What is the Point of Cleaning a Cooker?

Fire Out

Fire Out

My attempt to keep the stove going overnight by piling it up with coal and turning it down failed.

It often happens, but sometimes I can save the job of getting it going again. Not this time.

That’s what I was doing this morning. Then I noticed Marx and Lenin on the mantle piece.

They feature in my Twitter header, so I thought I’d photograph them for the Read Ian’s Stories header which needed some kind of backdrop. I like the white brick wall and the felt cat and dog. It looks like a Cornish art gallery.

So no proper routine yet post Baking Cakes for Winston Churchill. I wonder what my editor is making of it all.

I had a fertile writing routine for a few years that helped me write plenty of published stories, and a few sales. It involved tapping into the subconscious.

I just saw Alan Garner, the Cheshire Fantasy author on Countryfile, describing a similar routine, except that he devotes days and weeks sitting in his old apothecary’s house staring at the wall until he’s set to start.

I can’t do that. I don’t have a cleaner. I have to do things like staring out of the window wondering when it’s going to stop raining, or I clean the cooker.

Will It Ever Stop?

Will It Ever Stop?

I started an evening class at Reading University in English Lit a few years ago. It involved writing plenty of essays, and  I can remember one classmate saying she’d rather clean an oven than write.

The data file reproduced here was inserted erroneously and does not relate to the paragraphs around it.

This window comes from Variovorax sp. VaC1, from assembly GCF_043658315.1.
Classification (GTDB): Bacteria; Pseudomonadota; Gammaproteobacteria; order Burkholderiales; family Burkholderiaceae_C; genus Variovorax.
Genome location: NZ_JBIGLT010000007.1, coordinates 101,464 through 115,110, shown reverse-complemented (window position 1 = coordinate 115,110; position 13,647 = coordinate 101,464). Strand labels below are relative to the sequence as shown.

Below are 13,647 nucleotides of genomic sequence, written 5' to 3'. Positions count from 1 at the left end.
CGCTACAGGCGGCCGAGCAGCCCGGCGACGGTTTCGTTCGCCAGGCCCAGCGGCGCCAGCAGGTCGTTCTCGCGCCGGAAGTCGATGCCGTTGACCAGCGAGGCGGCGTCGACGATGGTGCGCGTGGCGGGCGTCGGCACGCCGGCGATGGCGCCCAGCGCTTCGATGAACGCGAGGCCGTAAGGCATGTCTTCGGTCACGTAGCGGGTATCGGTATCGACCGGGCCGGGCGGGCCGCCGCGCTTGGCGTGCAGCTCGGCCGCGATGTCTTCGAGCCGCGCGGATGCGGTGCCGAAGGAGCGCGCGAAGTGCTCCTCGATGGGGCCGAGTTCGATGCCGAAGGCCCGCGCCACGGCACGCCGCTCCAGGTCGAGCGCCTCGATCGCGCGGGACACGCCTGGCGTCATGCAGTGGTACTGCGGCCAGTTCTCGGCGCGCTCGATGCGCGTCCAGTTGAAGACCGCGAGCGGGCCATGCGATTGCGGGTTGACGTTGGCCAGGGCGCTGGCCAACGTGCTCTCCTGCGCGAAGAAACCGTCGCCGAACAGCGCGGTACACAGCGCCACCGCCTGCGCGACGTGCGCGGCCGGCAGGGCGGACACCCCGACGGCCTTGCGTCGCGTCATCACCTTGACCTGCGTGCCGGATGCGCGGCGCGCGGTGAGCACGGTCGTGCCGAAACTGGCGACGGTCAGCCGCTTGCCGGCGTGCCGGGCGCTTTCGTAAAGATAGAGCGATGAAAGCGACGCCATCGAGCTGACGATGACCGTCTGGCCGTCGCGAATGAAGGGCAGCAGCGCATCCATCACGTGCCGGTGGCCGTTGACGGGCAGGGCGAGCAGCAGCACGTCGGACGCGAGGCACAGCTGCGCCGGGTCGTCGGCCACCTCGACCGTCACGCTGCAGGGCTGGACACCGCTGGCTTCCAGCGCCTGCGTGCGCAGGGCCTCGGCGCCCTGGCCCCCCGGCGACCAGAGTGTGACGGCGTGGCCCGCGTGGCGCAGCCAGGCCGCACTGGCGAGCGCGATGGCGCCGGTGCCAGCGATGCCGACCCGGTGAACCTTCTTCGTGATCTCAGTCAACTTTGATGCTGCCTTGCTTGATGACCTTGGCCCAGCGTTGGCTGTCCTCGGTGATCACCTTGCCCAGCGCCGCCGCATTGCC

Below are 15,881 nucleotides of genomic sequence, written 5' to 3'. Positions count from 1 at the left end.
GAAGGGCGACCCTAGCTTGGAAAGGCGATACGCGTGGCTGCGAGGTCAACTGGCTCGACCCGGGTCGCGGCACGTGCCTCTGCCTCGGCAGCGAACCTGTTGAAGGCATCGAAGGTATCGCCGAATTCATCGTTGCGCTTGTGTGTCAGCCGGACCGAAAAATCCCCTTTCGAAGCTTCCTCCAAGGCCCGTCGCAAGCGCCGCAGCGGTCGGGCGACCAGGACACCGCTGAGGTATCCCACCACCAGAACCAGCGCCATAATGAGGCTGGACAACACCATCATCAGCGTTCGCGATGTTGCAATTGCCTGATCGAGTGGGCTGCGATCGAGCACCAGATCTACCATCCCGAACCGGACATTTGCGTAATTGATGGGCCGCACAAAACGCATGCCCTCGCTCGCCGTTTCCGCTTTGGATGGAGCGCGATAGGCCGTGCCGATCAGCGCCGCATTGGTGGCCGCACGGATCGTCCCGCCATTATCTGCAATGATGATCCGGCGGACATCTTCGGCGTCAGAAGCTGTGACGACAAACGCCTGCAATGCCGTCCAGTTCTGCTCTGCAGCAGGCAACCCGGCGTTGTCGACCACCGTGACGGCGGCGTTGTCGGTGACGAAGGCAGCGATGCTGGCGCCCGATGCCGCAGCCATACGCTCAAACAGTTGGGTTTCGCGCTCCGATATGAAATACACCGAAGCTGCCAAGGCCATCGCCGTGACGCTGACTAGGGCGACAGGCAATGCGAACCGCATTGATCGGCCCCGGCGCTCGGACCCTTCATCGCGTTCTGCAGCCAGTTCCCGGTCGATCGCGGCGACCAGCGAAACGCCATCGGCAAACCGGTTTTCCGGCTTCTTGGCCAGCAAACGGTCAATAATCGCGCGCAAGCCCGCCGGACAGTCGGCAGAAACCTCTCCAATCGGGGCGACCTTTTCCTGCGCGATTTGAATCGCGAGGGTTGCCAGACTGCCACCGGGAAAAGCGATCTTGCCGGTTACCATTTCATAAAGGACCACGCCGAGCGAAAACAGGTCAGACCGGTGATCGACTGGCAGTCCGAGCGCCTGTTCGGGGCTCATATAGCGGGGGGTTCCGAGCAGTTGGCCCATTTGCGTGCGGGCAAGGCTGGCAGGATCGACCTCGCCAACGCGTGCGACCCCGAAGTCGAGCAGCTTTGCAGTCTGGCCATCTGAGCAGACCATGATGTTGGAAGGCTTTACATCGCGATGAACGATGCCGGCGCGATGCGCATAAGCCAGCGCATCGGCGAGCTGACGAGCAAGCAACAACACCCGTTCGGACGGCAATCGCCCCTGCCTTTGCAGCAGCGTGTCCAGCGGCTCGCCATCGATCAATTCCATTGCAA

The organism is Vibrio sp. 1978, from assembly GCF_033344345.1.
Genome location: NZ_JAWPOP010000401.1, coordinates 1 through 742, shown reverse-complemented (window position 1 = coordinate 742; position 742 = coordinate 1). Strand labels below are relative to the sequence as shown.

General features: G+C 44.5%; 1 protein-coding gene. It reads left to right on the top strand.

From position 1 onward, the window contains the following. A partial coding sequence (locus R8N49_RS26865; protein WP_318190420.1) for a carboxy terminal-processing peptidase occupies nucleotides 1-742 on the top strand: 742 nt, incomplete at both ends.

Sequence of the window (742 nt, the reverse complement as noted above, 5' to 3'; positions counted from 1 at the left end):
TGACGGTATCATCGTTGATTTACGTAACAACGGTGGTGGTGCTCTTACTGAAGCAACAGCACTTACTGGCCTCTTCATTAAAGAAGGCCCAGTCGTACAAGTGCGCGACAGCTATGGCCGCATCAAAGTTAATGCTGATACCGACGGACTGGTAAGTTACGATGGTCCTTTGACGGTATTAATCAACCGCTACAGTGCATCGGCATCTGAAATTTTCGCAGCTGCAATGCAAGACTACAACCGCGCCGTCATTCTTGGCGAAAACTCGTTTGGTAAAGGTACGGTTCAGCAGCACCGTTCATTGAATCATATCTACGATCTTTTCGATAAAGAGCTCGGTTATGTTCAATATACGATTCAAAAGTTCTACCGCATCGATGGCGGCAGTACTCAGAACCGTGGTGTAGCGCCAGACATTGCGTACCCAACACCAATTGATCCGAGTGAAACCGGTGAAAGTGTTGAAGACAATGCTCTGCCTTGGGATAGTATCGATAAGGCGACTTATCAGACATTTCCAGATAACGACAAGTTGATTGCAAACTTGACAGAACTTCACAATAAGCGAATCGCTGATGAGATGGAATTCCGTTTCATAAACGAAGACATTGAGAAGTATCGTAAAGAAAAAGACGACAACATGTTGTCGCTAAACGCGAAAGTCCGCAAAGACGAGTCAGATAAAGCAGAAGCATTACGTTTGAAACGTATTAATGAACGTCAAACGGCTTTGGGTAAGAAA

It’s true, cleaning an oven is the best way to put off any writing task, and far more enjoyable.  And ultimately, what is the point. Ovens are always dirty again.

It’s part of the writing method though. Like Garner I do like to dwell in the subconscious, and cleaning a cooker is the perfect place to dwell in that other world. For example, people I briefly knew to work with years ago often reappear in dreams perfectly constructed, living, breathing and talking.

What is the point of this ability to remember people so accurately for so long? It seems utterly useless in terms of human nature. Have I developed this ability through writing, or was it through meeting people in work situations where I may not have been at my happiest?

After many sad attempts at characterisation, where all my characters used to say “Oh really” to each other endlessly, I suddenly realised that I could create characters from what I already knew. What would my character say in that situation?

Have you noticed writers obsess over accurate transcripts and say “well that’s what they said”?

Wouldn’t it be better to have characters living and breathing and ready to react to the things you chuck at them, even if that means they reappear in dreams like ghosts?

What Is the Point?

What Is the point of cleaning an oven?

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